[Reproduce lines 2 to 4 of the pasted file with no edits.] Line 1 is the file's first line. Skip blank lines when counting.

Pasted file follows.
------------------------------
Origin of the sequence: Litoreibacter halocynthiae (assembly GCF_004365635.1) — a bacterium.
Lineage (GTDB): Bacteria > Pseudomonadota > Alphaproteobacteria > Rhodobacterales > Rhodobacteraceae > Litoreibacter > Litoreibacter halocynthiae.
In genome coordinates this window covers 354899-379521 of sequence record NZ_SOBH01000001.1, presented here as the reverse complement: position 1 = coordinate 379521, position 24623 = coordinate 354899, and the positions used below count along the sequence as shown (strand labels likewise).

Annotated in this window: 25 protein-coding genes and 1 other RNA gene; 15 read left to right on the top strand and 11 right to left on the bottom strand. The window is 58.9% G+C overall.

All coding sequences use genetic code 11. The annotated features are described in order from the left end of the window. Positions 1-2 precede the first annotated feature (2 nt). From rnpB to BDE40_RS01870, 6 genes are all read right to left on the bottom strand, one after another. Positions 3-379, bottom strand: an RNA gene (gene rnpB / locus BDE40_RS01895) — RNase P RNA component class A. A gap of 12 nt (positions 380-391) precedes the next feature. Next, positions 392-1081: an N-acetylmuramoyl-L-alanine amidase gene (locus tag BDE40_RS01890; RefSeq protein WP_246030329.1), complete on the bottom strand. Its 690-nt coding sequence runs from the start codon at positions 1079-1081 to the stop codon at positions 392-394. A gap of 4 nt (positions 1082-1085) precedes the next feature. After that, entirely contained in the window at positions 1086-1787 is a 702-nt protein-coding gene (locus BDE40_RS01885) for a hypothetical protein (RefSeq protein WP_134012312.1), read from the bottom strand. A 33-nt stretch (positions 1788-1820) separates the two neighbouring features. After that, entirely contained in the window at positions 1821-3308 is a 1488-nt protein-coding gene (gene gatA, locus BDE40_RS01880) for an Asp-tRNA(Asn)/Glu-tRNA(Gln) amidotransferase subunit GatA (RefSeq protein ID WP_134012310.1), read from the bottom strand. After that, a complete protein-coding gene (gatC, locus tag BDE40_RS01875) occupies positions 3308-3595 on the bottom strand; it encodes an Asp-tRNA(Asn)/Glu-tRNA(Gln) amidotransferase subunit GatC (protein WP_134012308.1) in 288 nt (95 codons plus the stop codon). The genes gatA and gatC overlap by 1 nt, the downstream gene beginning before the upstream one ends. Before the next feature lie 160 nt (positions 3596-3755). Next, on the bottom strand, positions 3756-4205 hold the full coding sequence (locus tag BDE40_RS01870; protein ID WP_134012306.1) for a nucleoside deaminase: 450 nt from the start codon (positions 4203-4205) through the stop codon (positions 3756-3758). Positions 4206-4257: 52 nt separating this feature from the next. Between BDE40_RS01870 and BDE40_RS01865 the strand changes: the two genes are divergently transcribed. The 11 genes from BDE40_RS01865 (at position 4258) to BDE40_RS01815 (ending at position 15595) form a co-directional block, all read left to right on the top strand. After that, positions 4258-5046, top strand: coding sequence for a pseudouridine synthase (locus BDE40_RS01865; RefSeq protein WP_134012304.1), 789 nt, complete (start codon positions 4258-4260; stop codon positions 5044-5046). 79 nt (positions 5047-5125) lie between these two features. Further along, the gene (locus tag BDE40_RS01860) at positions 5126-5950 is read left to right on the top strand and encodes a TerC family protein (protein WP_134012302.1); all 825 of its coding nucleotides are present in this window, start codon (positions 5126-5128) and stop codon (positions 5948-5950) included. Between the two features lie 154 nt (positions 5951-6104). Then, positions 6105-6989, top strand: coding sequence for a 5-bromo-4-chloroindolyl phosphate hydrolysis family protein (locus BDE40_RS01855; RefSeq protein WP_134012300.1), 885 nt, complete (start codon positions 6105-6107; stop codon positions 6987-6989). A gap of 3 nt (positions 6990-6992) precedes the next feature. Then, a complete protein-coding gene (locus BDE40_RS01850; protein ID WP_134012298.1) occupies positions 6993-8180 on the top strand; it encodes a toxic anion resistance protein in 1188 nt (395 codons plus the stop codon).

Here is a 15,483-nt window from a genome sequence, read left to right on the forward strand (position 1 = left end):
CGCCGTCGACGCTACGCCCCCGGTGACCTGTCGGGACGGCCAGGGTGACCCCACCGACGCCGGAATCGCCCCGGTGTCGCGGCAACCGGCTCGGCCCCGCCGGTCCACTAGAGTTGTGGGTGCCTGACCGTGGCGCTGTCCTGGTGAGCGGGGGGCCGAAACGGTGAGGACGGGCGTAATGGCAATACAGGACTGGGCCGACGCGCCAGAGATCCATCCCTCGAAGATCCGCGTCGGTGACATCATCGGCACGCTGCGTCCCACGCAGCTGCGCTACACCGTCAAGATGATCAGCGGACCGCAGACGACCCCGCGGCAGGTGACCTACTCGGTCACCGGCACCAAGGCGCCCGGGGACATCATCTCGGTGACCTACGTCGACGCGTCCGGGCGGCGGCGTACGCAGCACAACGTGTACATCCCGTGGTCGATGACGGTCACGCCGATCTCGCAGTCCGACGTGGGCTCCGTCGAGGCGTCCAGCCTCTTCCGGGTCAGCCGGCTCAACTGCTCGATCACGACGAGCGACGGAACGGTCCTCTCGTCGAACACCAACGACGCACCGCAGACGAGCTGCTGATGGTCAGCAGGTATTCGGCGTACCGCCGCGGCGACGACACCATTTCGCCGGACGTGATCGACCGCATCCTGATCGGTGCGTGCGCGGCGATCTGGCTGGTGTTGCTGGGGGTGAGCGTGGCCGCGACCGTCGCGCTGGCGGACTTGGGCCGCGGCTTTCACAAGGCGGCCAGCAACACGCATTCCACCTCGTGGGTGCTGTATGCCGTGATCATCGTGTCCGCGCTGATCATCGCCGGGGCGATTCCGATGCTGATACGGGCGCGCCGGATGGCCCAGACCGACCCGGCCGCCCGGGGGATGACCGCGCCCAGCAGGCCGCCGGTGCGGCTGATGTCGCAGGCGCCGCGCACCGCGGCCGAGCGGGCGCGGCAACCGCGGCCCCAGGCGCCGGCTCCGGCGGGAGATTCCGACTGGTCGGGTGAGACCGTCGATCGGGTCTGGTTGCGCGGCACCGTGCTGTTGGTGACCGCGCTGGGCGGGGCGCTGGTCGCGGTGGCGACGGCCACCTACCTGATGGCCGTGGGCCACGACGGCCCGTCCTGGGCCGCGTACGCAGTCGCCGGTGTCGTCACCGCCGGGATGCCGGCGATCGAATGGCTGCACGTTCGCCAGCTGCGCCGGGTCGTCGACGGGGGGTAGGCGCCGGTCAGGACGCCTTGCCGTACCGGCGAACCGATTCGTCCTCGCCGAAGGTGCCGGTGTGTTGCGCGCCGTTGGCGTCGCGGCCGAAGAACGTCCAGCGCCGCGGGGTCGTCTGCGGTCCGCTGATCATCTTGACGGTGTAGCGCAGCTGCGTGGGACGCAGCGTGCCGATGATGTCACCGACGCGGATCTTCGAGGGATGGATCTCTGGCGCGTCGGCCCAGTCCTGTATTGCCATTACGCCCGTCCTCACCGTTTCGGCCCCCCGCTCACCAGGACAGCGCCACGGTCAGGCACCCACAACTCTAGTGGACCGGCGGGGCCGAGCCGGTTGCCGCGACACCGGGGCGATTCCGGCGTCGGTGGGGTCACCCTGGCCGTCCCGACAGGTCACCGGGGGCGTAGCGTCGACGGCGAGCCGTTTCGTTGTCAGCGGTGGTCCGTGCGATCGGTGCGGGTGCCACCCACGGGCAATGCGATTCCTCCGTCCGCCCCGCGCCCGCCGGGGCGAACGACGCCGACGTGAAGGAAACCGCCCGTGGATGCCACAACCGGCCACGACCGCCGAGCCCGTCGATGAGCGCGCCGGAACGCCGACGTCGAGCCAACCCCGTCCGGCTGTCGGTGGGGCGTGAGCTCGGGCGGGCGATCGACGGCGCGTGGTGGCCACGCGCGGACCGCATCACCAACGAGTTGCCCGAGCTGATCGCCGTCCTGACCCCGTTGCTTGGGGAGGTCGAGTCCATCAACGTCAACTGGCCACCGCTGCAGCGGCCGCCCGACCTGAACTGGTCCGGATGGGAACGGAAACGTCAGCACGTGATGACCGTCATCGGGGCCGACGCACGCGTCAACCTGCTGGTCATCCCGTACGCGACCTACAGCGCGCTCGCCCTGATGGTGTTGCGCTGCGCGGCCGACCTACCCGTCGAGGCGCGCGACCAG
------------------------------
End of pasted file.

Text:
Lineage (GTDB): Bacteria > Pseudomonadota > Alphaproteobacteria > Rhodobacterales > Rhodobacteraceae > Litoreibacter > Litoreibacter halocynthiae.
In genome coordinates this window covers 354899-379521 of sequence record NZ_SOBH01000001.1, presented here as the reverse complement: position 1 = coordinate 379521, position 24623 = coordinate 354899, and the positions used below count along the sequence as shown (strand labels likewise).

Annotated in this window: 25 protein-coding genes and 1 other RNA gene; 15 read left to right on the top strand and 11 right to left on the bottom strand. The window is 58.9% G+C overall.